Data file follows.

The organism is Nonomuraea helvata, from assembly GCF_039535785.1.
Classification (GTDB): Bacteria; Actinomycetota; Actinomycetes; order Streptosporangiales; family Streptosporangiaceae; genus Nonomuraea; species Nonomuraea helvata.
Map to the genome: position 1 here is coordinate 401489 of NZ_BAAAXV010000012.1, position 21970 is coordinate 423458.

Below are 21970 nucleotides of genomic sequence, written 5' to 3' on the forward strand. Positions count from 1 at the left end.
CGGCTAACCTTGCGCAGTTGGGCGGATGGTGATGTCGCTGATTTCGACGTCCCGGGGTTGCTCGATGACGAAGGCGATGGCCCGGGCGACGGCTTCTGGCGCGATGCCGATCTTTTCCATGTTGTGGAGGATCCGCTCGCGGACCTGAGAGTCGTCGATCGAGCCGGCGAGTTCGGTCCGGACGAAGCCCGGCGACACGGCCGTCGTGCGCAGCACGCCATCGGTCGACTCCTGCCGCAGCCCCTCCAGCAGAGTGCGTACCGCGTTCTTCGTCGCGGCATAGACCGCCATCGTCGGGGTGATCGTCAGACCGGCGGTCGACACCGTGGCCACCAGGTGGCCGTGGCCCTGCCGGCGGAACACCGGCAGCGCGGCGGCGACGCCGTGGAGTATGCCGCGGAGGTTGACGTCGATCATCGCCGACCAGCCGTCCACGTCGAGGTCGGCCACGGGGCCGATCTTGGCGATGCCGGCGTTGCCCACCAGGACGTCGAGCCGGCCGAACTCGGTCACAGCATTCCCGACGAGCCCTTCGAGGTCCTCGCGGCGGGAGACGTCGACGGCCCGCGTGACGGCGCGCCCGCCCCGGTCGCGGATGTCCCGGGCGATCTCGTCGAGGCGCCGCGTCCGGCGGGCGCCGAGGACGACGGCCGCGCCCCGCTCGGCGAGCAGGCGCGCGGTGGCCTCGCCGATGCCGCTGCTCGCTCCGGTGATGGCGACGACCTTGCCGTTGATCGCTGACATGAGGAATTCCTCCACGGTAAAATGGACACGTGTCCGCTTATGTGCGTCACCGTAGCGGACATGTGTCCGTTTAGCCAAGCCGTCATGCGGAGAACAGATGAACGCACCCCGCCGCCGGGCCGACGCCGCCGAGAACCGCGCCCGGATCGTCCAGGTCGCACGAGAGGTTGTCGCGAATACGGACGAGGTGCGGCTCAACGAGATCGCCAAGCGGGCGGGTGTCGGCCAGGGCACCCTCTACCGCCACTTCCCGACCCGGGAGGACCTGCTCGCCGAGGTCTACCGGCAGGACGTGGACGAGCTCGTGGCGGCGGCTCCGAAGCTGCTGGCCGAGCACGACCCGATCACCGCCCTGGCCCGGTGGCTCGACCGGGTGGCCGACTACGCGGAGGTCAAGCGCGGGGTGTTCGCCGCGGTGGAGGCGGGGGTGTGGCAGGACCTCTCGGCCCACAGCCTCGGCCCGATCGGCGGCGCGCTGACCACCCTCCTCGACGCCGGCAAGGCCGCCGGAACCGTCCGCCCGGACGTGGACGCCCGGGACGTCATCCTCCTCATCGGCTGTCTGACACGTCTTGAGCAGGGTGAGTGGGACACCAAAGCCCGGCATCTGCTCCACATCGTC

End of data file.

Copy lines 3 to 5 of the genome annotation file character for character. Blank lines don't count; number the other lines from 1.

Map to the genome: position 1 here is coordinate 401489 of NZ_BAAAXV010000012.1, position 21970 is coordinate 423458.

Below are 21970 nucleotides of genomic sequence, written 5' to 3' on the forward strand. Positions count from 1 at the left end.
CGGCTAACCTTGCGCAGTTGGGCGGATGGTGATGTCGCTGATTTCGACGTCCCGGGGTTGCTCGATGACGAAGGCGATGGCCCGGGCGACGGCTTCTGGCGCGATGCCGATCTTTTCCATGTTGTGGAGGATCCGCTCGCGGACCTGAGAGTCGTCGATCGAGCCGGCGAGTTCGGTCCGGACGAAGCCCGGCGACACGGCCGTCGTGCGCAGCACGCCATCGGTCGACTCCTGCCGCAGCCCCTCCAGCAGAGTGCGTACCGCGTTCTTCGTCGCGGCATAGACCGCCATCGTCGGGGTGATCGTCAGACCGGCGGTCGACACCGTGGCCACCAGGTGGCCGTGGCCCTGCCGGCGGAACACCGGCAGCGCGGCGGCGACGCCGTGGAGTATGCCGCGGAGGTTGACGTCGATCATCGCCGACCAGCCGTCCACGTCGAGGTCGGCCACGGGGCCGATCTTGGCGATGCCGGCGTTGCCCACCAGGACGTCGAGCCGGCCGAACTCGGTCACAGCATTCCCGACGAGCCCTTCGAGGTCCTCGCGGCGGGAGACGTCGACGGCCCGCGTGACGGCGCGCCCGCCCCGGTCGCGGATGTCCCGGGCGATCTCGTCGAGGCGCCGCGTCCGGCGGGCGCCGAGGACGACGGCCGCGCCCCGCTCGGCGAGCAGGCGCGCGGTGGCCTCGCCGATGCCGCTGCTCGCTCCGGTGATGGCGACGACCTTGCCGTTGATCGCTGACATGAGGAATTCCTCCACGGTAAAATGGACACGTGTCCGCTTATGTGCGTCACCGTAGCGGACATGTGTCCGTTTAGCCAAGCCGTCATGCGGAGAACAGATGAACGCACCCCGCCGCCGGGCCGACGCCGCCGAGAACCGCGCCCGGATCGTCCAGGTCGCACGAGAGGTTGTCGCGAATACGGACGAGGTGCGGCTCAACGAGATCGCCAAGCGGGCGGGTGTCGGCCAGGGCACCCTCTACCGCCACTTCCCGACCCGGGAGGACCTGCTCGCCGAGGTCTACCGGCAGGACGTGGACGAGCTCGTGGCGGCGGCTCCGAAGCTGCTGGCCGAGCACGACCCGATCACCGCCCTGGCCCGGTGGCTCGACCGGGTGGCCGACTACGCGGAGGTCAAGCGCGGGGTGTTCGCCGCGGTGGAGGCGGGGGTGTGGCAGGACCTCTCGGCCCACAGCCTCGGCCCGATCGGCGGCGCGCTGACCACCCTCCTCGACGCCGGCAAGGCCGCCGGAACCGTCCGCCCGGACGTGGACGCCCGGGACGTCATCCTCCTCATCGGCTGTCTGACACGTCTTGAGCAGGGTGAGTGGGACACCAAAGCCCGGCATCTGCTCCACATCGTC